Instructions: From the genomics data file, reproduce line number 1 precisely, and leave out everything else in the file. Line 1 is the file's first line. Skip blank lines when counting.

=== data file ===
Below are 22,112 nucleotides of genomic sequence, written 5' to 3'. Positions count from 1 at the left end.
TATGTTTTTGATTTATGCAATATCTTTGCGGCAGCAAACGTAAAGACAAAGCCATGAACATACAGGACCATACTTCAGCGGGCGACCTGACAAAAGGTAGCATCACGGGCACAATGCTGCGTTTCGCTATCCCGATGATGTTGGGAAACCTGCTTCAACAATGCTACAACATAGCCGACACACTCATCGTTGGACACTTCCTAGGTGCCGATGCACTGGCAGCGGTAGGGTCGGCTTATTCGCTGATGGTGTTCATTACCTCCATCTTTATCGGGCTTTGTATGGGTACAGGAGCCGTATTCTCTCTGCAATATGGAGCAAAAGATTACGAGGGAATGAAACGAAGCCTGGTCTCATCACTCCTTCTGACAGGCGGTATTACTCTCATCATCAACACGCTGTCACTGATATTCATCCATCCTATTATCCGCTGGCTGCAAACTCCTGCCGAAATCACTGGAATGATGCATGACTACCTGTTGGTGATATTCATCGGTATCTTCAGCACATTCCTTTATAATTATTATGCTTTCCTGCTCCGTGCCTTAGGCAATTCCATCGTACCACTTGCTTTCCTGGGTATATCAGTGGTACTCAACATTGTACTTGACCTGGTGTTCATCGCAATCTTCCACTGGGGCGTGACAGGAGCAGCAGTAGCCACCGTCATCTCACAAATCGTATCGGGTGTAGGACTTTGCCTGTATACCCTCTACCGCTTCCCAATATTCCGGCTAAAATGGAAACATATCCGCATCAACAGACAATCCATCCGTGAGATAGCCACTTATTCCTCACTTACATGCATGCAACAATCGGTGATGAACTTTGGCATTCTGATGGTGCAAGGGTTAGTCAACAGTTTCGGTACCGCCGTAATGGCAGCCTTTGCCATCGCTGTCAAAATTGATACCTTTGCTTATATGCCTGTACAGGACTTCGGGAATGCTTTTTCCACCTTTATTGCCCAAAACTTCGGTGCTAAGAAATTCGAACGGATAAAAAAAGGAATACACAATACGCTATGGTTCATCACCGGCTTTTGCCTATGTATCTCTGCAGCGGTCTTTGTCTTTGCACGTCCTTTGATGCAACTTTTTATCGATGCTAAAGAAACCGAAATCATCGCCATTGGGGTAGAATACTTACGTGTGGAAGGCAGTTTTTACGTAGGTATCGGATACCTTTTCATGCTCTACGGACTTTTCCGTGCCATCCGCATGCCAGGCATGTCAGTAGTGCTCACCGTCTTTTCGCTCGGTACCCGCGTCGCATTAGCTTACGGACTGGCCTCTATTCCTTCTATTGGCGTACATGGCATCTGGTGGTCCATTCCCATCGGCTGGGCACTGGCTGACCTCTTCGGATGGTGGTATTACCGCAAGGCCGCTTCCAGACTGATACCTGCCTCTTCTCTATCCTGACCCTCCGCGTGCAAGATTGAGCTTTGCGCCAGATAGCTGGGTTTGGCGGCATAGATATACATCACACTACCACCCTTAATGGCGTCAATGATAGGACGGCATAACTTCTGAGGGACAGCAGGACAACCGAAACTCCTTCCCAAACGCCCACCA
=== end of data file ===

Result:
Below are 22,112 nucleotides of genomic sequence, written 5' to 3'. Positions count from 1 at the left end.